After developing another three Apps for the Windows Phone marketplace and after attending some “Metro” design workshops I started to have a clearer idea of what I needed from design.  I also wasn’t under a hard deadline so could definitely spend more time designing and less time coding.  And sometimes you just have to write crap and try it to find out that it is not useful so you have a better feel for what IS useful. 
  1. Keyboards are EVIL.  So get rid of them all.  An App that tracks swims is pretty predictable in what information you need to collect.  Use selection boxes and date time controls (I call them spinners) that let you flick through the options will let you do pretty much everything you want in a big beautiful easy to Tap interface.  I changed from the traditional tiny combo box to the full screen selection list.  What a difference!
    Tip: Big is Beautiful!
  2. Include the right data!  Design, Design Design.  This time I took my time and went through what I REALLY needed and what format it should be in.  I decided that WHEN the swim was, was almost as important as WHAT the swim was.  So I added the course type and a date of swim.  Then I went through the existing fields and changed the data time from “varchar” or string) to meaningful types like integer (length) and DateTime (swim times).
    Tip: Spend as much time on design as you can BEFORE you code.
  3. Export of Data.  I added a save button to the main screen application bar.  There were several different options for saving the data, none of which was ideal.  What I really would have like to have done is create an Excel Spreadsheet and send it as an attachment in email.  Unfortunately, at this time, the Windows Phone API doesn’t let you do that.  You can neither generate Excel spreadsheets OR add attachments to emails.  I see this as a major oversight and I hope that it is corrected in Windows Phone 8 or whatever comes next.  So the next best thing I had was to send an email with a comma separated list as the body of the email.  Kind of clunky but it worked.  There is a pretty nice SkyDrive integration available with the SkyDrive API for Windows Phone. (  The only problem there was that it won’t support *.CSV as a file type.  Pretty much an Office document or TXT.  So TXT it was.  With very little code you can now save to SkyDrive or email your list (by date) to anywhere!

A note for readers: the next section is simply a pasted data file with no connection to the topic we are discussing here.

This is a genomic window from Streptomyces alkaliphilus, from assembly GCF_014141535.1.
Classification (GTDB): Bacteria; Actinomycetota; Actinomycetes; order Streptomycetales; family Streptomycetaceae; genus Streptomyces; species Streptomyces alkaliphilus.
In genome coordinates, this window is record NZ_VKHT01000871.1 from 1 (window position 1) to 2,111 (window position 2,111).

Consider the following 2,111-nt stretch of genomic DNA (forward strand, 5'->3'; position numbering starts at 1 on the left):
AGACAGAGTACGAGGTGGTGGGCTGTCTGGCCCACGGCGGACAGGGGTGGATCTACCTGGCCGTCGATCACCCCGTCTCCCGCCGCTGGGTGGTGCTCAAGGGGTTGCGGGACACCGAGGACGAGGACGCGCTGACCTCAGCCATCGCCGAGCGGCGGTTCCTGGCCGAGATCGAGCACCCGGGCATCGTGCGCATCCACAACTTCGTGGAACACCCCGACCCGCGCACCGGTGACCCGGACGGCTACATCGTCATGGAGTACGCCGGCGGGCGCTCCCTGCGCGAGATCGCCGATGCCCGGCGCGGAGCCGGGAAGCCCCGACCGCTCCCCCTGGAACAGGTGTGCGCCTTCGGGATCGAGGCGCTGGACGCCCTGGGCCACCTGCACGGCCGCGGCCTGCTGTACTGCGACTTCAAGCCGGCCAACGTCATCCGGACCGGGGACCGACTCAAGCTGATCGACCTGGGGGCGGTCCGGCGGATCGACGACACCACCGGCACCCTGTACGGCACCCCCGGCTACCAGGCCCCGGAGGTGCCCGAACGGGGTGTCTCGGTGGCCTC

Tip: SkyDrive is your friend.  USE IT!
  4. Don’t allow bad data.  This one sort of connects with #1 and #2.  Wherever possible don’t allow the entry of bad data.  Get rid of the keyboard and direct the user to what you want.  Make sure the data types restrict the data.  Put validation into your code to block bad code.  In the new Swim Tracker you CAN’T enter anything I don’t want you do.  No keyboards.  All select lists.  There cannot be any more bad data… EVER.
    Tip: Don’t assume the user will enter the correct data… Trust No One!  The Truth is Out There!
  5. Polish the Apple!  You just can’t underestimate the value of look and feel.  I cleaned up the Tile to use the phone theme.  I used Tiles for the Export functions.  I customized spinners for stopwatch style time entry (The default is AM/PM time.  I create a custom spinner page.)  In the Phone Toolkit there is a TimePicker control that lets you create your own TimePicker page.  Use the PickerPageUri property to redirect to your own page.  I then used the RadLoopingList from Telerik to duplicate the spinning number selection for the time entry. 
    Tip: Telerik Controls Rock!  (
I fully realized when I published the App that it was not all that it could be.  The experience of going back and “upgrading” it was worthwhile and allowed me to delve into some very different areas of the rich Windows Phone SDK.  My next blog will dive a bit more into the code as I realize that just changing the database was going to create big problems.  How to upgrade a database was going to be part of this blog but it took on a life of its own and was THE major undertaking in this upgrade.

See how I did it in Part 2